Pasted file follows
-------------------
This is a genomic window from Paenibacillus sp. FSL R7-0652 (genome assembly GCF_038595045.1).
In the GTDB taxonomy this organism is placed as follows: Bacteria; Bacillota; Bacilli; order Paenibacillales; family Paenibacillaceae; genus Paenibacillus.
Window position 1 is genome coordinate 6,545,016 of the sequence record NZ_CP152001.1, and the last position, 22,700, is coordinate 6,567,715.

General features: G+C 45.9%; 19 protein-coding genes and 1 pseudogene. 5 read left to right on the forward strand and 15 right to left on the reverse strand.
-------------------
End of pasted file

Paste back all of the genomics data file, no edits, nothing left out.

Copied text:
This is a genomic window from Paenibacillus sp. FSL R7-0652 (genome assembly GCF_038595045.1).
In the GTDB taxonomy this organism is placed as follows: Bacteria; Bacillota; Bacilli; order Paenibacillales; family Paenibacillaceae; genus Paenibacillus.
Window position 1 is genome coordinate 6,545,016 of the sequence record NZ_CP152001.1, and the last position, 22,700, is coordinate 6,567,715.

General features: G+C 45.9%; 19 protein-coding genes and 1 pseudogene. 5 read left to right on the forward strand and 15 right to left on the reverse strand.